Chief Tim Cook made a comment today during Apple's conference call, and now the world is running with it.
Here's the backstory: Apple posted its quarterly earnings today, smashing records once again. During the financial Q1 2016 earnings call afterward, Cook was asked a question about virtual reality. Gene Munster of Piper Jaffray - ya know, the guy who has insisted for years that Apple is secretly crafting a mind-blowing smart TV - asked Cook if he had "any high-level thoughts" on VR.
"I know you can't talk about new products," Munster said to the CEO, "Do you think this is more of a geeky niche, or something that could go mainstream?" It's a fair-enough question, to which Cook casually and quite simply responded: "In terms of virtual reality... uh, no. I don't think it's a niche. I think it can be… it's really cool, and has some interesting applications."
That's it. Short and sweet. But several reports are emphasising that Cook didn't dismiss the idea or discount any recent rumours, so now he has everyone thinking about whether Apple is investing in virtual reality hardware and applications. Keep in mind Cook's comments follow a report that Apple just hired Doug Bowman, a pioneer in the field of 3D user interfaces.
Apple has hired several VR engineers in recent years however, including a principal Microsoft HoloLens engineer, who was focused on audio hardware, as well as another Microsoft alumnus, who worked on machine learning technology for "human activity recognition". There's also Graham Myhre, who worked at Lytro, designing specialised camera lenses and sensors.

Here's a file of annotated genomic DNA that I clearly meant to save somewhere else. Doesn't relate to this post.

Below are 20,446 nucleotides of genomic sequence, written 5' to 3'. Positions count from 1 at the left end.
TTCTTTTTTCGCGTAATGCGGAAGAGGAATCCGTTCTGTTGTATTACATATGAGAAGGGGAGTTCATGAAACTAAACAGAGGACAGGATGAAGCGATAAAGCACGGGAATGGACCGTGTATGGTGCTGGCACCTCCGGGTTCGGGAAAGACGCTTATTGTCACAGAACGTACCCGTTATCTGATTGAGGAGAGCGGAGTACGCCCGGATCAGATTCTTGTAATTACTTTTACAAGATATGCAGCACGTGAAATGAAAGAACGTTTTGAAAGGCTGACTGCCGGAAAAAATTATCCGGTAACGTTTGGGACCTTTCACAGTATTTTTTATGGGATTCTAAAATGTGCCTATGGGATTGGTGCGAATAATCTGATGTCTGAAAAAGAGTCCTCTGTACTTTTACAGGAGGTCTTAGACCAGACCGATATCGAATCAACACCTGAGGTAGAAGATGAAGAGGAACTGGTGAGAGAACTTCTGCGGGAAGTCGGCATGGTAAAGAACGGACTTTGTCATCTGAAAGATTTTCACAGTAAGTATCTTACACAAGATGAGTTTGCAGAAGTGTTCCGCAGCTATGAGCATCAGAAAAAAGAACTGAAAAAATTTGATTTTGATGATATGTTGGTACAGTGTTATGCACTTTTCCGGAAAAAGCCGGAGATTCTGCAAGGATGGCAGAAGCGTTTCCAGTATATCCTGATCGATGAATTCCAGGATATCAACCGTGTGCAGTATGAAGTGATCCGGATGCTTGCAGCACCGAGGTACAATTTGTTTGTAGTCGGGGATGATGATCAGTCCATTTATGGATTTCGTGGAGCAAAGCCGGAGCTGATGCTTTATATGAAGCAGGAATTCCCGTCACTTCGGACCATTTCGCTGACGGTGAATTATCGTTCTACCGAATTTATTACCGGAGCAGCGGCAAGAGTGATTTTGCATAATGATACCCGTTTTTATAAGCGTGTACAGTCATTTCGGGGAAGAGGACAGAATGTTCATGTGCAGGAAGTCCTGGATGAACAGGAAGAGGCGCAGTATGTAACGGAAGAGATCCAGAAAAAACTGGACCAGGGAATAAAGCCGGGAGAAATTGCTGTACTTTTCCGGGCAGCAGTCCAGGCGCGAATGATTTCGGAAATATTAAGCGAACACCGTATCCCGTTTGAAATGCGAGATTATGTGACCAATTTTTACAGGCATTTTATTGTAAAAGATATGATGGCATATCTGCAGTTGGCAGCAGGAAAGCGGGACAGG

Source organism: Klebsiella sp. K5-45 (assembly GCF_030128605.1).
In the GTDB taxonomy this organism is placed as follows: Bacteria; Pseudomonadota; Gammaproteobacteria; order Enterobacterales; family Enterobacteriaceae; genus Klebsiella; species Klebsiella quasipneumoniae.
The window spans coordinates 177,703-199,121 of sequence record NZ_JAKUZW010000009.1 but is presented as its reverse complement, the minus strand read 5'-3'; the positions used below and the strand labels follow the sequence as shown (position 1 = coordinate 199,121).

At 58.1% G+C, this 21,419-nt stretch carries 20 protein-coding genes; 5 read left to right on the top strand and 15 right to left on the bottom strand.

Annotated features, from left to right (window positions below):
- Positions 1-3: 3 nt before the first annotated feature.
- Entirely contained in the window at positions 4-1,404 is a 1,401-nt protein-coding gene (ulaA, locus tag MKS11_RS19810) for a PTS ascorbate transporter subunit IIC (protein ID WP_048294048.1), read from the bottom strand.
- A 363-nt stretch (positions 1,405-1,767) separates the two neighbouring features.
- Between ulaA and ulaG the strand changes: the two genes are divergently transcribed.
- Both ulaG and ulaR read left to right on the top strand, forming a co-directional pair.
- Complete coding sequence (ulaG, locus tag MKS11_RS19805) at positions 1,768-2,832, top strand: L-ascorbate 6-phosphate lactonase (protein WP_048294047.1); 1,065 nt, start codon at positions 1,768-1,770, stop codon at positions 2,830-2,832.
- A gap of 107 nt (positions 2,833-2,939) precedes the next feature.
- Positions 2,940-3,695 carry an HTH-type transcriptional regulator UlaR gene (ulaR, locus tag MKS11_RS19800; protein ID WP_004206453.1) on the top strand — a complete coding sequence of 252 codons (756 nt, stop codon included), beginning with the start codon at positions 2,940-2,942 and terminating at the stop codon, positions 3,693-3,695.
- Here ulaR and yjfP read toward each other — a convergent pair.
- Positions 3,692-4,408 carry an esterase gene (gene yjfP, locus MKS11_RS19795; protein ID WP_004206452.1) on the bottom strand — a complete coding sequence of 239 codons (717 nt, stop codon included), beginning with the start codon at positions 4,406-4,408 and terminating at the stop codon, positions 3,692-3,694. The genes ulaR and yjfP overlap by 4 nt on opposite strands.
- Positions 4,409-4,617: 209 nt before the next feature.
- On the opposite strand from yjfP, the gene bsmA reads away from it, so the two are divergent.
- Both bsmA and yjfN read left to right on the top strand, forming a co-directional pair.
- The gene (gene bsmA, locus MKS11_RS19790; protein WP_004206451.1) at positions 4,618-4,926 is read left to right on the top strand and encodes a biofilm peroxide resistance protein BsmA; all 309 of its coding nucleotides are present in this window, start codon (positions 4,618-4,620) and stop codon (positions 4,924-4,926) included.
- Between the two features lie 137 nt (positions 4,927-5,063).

Myhre's LinkedIn states he's now "investigating new display and optical technologies for future generations of Apple products". On top of all that, Apple has VR-related patents under its belt, and it acquired Metaio (develops AR platforms for phones and tablets), Faceshift (turns facial expressions into digital animations), and PrimeSense (a 3D sensor startup).
Piper Jaffray of course expects Apple to release a VR headset as early as 2017. But we all know how good that investment research firm is at predicting Apple's product roadmap.